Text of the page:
Who's Who in Ferguson Case

A guide to the key players in the Ferguson shooting of Michael Brown.

ByABC News
November 19, 2014, 1:11 PM

— -- A pending grand jury ruling has riveted the nation's attention on the town of Ferguson, Missouri, where a white police officer shot and killed a black teenager last summer.

The Aug. 9 shooting triggered weeks of protests and incidents of violence, and police around the St. Louis suburb are braced for more protests when the grand jury releases its decision.

Here is a profile of the players at the heart of this national drama:

Michael BrownThe shooting of Michael Brown Jr. prompted a national outcry. He was 18 at the time of his death, and police officers in Ferguson released incident reports and store surveillance video that describe a young man similar to Brown as the suspect in a nearby convenience store robbery shortly before the confrontation with a police officer that left Brown dead with six bullet wounds. Some witnesses claimed that Brown had raised his hands over his head when he was shot.

In this Feb. 11, 2014 file image from video provided by the City of Ferguson, Mo., officer Darren Wilson attends a city council meeting in Ferguson.

Officer Darren Wilson Darren Wilson, 28, has been a police officer for six years, including four years in Ferguson. He did not have any prior disciplinary complaints. In an unusual step for a grand jury proceeding, Wilson testified before the panel, reportedly spending four hours detailing the moments that led to the shooting. The Ferguson police department said Wilson suffered a facial injury during his confrontation with Brown and that Wilson fired because Brown was advancing towards him.

Michael Brown Sr. and Lesley McSpadden listen to a speaker during a rally, Aug. 17, 2014, for their son who was killed by police last Saturday in Ferguson, Mo.

Michael Brown's parents

Michael Brown Sr. and Lesley McSpadden, the slain teen's parents, have made numerous public appearances since the death of their son, including giving a speech in front of the United Nations Committee Against Torture in Geneva. They have urged both police and protesters to show restraint when the grand jury decision is released.

Anthony Gray (center) and Benjamin Crump (left), two of the attorneys for Michael Brown's family, spoke in Ferguson, Nov. 13, 2014.

Michael Brown's family attorneys

Benjamin Crump and Anthony Gray have been representing Brown's parents in this case. Crump gained national attention when he represented the parents of Trayvon Martin, the unarmed black teen killed in Florida by neighborhood watch member George Zimmerman in February 2012.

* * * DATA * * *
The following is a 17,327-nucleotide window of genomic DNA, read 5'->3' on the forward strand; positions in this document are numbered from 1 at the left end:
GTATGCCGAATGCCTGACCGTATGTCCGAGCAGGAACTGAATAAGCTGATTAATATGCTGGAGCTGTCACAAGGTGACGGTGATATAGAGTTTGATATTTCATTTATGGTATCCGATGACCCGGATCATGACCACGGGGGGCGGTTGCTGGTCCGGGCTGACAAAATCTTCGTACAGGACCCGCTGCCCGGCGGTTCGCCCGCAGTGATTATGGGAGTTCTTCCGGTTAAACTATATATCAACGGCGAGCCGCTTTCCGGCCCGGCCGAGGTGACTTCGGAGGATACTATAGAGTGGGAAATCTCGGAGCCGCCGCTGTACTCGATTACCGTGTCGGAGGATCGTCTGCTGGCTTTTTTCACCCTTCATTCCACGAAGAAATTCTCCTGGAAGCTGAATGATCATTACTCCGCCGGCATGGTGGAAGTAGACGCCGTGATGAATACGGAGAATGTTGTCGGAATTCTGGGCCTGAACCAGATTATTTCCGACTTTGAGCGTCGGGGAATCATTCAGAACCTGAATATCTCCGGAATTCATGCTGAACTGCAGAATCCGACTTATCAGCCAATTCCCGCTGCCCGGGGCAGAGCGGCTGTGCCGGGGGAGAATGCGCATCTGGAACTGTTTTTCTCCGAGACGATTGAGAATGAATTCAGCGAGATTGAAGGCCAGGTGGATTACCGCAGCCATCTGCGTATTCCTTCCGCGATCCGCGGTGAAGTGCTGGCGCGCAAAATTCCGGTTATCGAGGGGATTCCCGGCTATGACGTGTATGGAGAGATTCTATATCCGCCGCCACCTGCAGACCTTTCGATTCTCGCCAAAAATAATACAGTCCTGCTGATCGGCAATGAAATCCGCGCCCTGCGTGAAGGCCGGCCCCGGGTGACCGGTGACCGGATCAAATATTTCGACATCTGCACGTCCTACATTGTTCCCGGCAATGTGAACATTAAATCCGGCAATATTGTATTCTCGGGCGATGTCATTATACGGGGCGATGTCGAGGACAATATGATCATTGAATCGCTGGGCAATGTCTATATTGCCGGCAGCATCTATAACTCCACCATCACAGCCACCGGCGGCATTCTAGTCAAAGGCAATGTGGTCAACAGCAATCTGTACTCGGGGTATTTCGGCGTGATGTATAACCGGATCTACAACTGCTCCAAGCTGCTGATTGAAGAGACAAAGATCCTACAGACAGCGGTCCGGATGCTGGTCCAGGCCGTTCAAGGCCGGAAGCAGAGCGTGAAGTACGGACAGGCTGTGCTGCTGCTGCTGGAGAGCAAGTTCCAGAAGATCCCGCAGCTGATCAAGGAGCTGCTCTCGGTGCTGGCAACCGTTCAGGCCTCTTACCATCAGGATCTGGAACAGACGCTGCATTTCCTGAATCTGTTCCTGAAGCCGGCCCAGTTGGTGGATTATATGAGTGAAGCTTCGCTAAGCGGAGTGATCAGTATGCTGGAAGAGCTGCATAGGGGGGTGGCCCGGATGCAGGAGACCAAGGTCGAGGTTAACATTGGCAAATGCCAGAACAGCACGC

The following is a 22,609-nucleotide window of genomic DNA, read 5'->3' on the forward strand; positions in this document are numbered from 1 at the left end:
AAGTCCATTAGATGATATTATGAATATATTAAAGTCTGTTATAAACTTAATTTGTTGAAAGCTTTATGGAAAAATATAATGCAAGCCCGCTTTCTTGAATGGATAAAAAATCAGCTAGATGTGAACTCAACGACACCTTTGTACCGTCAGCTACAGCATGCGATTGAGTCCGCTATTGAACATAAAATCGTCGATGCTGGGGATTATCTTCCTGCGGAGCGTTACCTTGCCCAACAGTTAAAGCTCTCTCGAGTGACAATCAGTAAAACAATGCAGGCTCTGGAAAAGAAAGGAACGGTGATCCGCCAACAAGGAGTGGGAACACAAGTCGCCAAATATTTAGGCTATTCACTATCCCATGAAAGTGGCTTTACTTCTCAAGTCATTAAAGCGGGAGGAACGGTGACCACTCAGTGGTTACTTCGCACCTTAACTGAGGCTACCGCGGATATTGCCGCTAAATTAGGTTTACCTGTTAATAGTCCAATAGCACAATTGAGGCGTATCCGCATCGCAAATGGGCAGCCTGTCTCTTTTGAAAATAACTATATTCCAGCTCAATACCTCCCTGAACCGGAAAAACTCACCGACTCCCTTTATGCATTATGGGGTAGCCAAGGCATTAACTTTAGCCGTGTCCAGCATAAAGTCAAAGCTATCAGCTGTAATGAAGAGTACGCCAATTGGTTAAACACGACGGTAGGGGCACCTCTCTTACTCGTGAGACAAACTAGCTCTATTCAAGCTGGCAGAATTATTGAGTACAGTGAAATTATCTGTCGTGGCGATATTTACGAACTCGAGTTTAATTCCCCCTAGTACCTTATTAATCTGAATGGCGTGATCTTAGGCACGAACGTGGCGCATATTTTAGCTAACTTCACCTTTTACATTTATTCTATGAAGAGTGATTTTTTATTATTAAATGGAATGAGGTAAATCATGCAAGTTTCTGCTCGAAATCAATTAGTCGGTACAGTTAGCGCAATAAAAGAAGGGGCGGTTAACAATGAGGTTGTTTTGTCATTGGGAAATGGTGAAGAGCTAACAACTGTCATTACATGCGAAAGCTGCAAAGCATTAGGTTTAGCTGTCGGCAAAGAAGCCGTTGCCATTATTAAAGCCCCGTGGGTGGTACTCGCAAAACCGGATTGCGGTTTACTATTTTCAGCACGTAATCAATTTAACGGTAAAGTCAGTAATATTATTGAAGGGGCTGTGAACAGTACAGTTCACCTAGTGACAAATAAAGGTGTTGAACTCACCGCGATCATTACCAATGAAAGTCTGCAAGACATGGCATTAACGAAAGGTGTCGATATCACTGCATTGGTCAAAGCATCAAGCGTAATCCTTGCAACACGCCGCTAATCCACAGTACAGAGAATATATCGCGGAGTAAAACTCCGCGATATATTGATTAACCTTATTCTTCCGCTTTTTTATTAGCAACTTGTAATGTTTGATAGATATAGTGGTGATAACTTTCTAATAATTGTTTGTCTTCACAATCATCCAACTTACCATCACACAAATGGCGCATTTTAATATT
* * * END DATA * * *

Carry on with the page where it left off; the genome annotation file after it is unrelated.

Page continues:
Missouri Gov. Jay Nixon speaks before signing an executive order creating a Ferguson Commission, Nov. 18, 2014, in St. Louis.

Gov. Jay Nixon

Democratic governor Jay Nixon, who is in his second term, has declared a state of emergency in advance of the grand jury verdict and has deployed the Missouri National Guard to help keep order if violent protests erupt.

Attorney General Eric Holder speaks with Capt. Ron Johnson of the Missouri State Highway Patrol at Drake's Place Restaurant in Ferguson, Mo., in this Aug. 20 2014 file-pool photo.

Capt. Ron Johnson

During the mayhem of the August protests, Missouri State Highway Patrol Capt. Ron Johnson earned praise for his role in easing the tensions by speaking to protesters and walking with them during their demonstrations. Part of his connection to the residents comes from the fact that he is their neighbor: Johnson and his family live in Florissant, the town adjacent to Ferguson.

St. Louis County prosecutor Bob McCulloch is seen in this Feb. 10, 2011 file photo in St. Louis.

Prosecutor Bob McCulloch

The man in charge of the grand jury decision is St. Louis County prosecutor Bob McCulloch. He rejected arguments that he should recuse himself because he came from a family of police officers, including his father who was killed in the line of duty by a black man. McCulloch promised to show the grand jury "absolutely everything" that was deemed relevant to the case. That move is in marked contrast from most grand jury cases where the prosecutor allows just a few witnesses to testify, effectively allowing the prosecutor to influence the outcome of the case. By opening the hearing to many witnesses, McCulloch is hoping to convince protesters that the grand jury heard all sides of the case.